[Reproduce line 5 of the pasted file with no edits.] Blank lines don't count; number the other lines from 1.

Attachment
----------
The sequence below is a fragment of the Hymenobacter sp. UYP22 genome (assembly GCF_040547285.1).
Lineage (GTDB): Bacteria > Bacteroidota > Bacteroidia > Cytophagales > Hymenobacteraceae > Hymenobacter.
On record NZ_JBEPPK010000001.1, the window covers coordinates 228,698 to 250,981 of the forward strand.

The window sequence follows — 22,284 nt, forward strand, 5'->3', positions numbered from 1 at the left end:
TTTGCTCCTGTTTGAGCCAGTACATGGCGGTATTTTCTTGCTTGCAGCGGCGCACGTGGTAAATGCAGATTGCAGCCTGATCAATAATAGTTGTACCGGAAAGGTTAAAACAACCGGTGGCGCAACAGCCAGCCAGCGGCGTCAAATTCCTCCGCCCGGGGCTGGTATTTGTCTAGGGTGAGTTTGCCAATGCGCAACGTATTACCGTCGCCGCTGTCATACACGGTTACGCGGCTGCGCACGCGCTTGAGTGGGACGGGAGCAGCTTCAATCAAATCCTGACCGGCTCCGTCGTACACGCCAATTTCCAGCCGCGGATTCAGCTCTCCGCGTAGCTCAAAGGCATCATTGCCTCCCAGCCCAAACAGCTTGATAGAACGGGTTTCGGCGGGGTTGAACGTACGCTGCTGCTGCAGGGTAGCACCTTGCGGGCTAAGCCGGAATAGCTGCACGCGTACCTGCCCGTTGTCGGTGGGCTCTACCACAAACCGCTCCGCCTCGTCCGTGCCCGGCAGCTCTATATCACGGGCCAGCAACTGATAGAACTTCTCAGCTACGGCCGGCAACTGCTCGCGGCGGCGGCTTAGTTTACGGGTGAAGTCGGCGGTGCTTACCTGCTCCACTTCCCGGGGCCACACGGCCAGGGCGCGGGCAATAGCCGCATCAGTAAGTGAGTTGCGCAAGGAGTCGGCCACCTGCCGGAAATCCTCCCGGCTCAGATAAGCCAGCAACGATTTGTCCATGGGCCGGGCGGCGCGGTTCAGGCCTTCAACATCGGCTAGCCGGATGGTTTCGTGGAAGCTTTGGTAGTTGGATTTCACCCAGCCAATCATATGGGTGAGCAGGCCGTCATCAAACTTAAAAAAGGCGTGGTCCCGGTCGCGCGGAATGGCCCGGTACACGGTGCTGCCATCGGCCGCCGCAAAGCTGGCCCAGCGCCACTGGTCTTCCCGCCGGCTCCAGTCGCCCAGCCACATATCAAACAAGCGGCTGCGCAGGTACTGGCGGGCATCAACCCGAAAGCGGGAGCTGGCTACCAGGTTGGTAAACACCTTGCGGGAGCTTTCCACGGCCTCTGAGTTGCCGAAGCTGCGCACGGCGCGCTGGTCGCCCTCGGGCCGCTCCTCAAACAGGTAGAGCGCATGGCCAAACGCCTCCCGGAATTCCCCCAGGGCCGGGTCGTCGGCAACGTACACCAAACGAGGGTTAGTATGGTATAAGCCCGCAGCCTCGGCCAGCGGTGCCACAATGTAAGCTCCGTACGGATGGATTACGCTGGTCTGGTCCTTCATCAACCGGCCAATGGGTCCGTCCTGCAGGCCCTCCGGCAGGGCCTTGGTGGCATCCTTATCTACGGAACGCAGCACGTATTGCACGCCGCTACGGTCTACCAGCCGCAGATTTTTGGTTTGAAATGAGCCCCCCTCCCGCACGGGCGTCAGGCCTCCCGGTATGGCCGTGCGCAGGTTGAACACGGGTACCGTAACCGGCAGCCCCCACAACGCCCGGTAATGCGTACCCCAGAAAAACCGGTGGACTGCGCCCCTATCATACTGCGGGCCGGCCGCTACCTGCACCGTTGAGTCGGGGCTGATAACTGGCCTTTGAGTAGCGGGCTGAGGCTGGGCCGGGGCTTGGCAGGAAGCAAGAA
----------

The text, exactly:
TTTGCTCCTGTTTGAGCCAGTACATGGCGGTATTTTCTTGCTTGCAGCGGCGCACGTGGTAAATGCAGATTGCAGCCTGATCAATAATAGTTGTACCGGAAAGGTTAAAACAACCGGTGGCGCAACAGCCAGCCAGCGGCGTCAAATTCCTCCGCCCGGGGCTGGTATTTGTCTAGGGTGAGTTTGCCAATGCGCAACGTATTACCGTCGCCGCTGTCATACACGGTTACGCGGCTGCGCACGCGCTTGAGTGGGACGGGAGCAGCTTCAATCAAATCCTGACCGGCTCCGTCGTACACGCCAATTTCCAGCCGCGGATTCAGCTCTCCGCGTAGCTCAAAGGCATCATTGCCTCCCAGCCCAAACAGCTTGATAGAACGGGTTTCGGCGGGGTTGAACGTACGCTGCTGCTGCAGGGTAGCACCTTGCGGGCTAAGCCGGAATAGCTGCACGCGTACCTGCCCGTTGTCGGTGGGCTCTACCACAAACCGCTCCGCCTCGTCCGTGCCCGGCAGCTCTATATCACGGGCCAGCAACTGATAGAACTTCTCAGCTACGGCCGGCAACTGCTCGCGGCGGCGGCTTAGTTTACGGGTGAAGTCGGCGGTGCTTACCTGCTCCACTTCCCGGGGCCACACGGCCAGGGCGCGGGCAATAGCCGCATCAGTAAGTGAGTTGCGCAAGGAGTCGGCCACCTGCCGGAAATCCTCCCGGCTCAGATAAGCCAGCAACGATTTGTCCATGGGCCGGGCGGCGCGGTTCAGGCCTTCAACATCGGCTAGCCGGATGGTTTCGTGGAAGCTTTGGTAGTTGGATTTCACCCAGCCAATCATATGGGTGAGCAGGCCGTCATCAAACTTAAAAAAGGCGTGGTCCCGGTCGCGCGGAATGGCCCGGTACACGGTGCTGCCATCGGCCGCCGCAAAGCTGGCCCAGCGCCACTGGTCTTCCCGCCGGCTCCAGTCGCCCAGCCACATATCAAACAAGCGGCTGCGCAGGTACTGGCGGGCATCAACCCGAAAGCGGGAGCTGGCTACCAGGTTGGTAAACACCTTGCGGGAGCTTTCCACGGCCTCTGAGTTGCCGAAGCTGCGCACGGCGCGCTGGTCGCCCTCGGGCCGCTCCTCAAACAGGTAGAGCGCATGGCCAAACGCCTCCCGGAATTCCCCCAGGGCCGGGTCGTCGGCAACGTACACCAAACGAGGGTTAGTATGGTATAAGCCCGCAGCCTCGGCCAGCGGTGCCACAATGTAAGCTCCGTACGGATGGATTACGCTGGTCTGGTCCTTCATCAACCGGCCAATGGGTCCGTCCTGCAGGCCCTCCGGCAGGGCCTTGGTGGCATCCTTATCTACGGAACGCAGCACGTATTGCACGCCGCTACGGTCTACCAGCCGCAGATTTTTGGTTTGAAATGAGCCCCCCTCCCGCACGGGCGTCAGGCCTCCCGGTATGGCCGTGCGCAGGTTGAACACGGGTACCGTAACCGGCAGCCCCCACAACGCCCGGTAATGCGTACCCCAGAAAAACCGGTGGACTGCGCCCCTATCATACTGCGGGCCGGCCGCTACCTGCACCGTTGAGTCGGGGCTGATAACTGGCCTTTGAGTAGCGGGCTGAGGCTGGGCCGGGGCTTGGCAGGAAGCAAGAA